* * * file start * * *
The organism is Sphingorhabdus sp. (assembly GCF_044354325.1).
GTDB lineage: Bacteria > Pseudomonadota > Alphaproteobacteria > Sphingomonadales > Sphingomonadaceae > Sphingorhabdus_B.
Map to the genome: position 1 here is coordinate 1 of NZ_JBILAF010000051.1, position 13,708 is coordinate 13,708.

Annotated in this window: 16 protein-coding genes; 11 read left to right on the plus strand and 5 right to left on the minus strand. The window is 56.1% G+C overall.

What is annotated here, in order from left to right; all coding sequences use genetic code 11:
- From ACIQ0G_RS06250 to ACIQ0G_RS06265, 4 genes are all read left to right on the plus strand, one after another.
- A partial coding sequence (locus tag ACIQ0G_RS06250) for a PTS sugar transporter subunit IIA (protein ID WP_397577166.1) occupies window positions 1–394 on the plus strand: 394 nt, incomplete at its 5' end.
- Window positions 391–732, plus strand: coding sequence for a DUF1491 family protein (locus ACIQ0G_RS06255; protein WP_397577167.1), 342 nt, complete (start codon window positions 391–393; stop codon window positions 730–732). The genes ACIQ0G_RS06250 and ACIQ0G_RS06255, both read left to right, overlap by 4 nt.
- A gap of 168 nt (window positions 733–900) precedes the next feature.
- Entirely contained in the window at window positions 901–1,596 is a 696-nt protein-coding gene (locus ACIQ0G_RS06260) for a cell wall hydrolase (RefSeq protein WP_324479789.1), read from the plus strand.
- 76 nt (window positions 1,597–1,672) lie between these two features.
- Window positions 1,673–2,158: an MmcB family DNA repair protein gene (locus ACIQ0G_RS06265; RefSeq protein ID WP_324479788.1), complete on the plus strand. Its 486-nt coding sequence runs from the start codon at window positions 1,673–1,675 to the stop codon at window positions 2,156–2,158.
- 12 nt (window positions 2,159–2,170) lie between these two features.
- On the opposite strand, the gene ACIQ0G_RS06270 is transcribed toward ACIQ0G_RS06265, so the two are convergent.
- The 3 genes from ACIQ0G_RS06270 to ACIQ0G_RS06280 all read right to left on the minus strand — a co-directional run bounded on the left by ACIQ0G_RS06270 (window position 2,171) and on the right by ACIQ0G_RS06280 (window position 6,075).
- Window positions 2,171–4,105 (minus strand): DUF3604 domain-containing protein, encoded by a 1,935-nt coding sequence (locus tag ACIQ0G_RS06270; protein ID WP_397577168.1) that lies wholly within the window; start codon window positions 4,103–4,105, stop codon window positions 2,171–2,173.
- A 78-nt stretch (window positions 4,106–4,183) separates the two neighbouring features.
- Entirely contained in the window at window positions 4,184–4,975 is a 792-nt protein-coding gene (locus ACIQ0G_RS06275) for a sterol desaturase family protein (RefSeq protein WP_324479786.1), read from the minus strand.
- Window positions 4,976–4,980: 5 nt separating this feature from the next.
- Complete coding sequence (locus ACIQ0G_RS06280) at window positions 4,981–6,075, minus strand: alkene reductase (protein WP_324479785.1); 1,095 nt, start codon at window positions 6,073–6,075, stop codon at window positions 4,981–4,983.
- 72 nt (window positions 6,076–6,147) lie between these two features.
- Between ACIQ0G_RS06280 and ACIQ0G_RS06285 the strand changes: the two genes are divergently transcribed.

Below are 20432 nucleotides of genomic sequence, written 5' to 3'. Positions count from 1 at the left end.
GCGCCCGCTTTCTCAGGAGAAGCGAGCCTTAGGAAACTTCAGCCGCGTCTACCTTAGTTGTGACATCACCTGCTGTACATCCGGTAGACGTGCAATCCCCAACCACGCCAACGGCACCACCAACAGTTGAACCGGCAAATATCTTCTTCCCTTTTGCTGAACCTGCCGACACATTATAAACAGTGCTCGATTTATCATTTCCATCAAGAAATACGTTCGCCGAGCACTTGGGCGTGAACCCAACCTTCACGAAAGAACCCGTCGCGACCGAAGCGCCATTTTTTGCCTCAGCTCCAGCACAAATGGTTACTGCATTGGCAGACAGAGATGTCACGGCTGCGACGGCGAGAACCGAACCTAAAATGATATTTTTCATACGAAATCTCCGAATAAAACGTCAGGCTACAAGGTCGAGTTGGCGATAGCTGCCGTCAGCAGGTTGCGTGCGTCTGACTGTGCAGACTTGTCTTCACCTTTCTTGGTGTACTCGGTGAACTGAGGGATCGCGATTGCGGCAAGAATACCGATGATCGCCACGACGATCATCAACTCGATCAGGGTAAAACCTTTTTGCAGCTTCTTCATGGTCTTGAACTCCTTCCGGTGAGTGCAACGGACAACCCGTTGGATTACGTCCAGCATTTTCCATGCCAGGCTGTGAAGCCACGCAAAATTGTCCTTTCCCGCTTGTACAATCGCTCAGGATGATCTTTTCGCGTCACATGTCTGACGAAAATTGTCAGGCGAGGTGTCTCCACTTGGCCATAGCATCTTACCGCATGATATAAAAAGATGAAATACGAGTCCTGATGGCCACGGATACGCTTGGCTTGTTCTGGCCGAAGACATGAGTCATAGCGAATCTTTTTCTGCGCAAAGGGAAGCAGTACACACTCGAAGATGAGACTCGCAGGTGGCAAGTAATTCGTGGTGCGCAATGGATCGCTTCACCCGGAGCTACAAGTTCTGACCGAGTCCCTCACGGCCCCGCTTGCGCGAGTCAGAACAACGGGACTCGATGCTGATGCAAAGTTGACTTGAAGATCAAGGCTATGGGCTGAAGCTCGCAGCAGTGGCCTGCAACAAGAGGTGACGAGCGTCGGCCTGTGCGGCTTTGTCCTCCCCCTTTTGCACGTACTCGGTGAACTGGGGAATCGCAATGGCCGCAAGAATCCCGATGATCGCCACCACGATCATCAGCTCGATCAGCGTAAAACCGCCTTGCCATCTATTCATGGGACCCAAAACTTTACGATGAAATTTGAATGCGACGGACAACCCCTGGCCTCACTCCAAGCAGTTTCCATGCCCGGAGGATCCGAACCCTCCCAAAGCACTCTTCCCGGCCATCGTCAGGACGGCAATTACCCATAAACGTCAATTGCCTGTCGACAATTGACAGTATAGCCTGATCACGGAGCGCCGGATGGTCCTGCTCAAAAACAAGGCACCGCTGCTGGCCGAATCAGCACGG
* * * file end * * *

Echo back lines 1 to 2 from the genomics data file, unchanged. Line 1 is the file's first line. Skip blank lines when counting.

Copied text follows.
The organism is Sphingorhabdus sp. (assembly GCF_044354325.1).
GTDB lineage: Bacteria > Pseudomonadota > Alphaproteobacteria > Sphingomonadales > Sphingomonadaceae > Sphingorhabdus_B.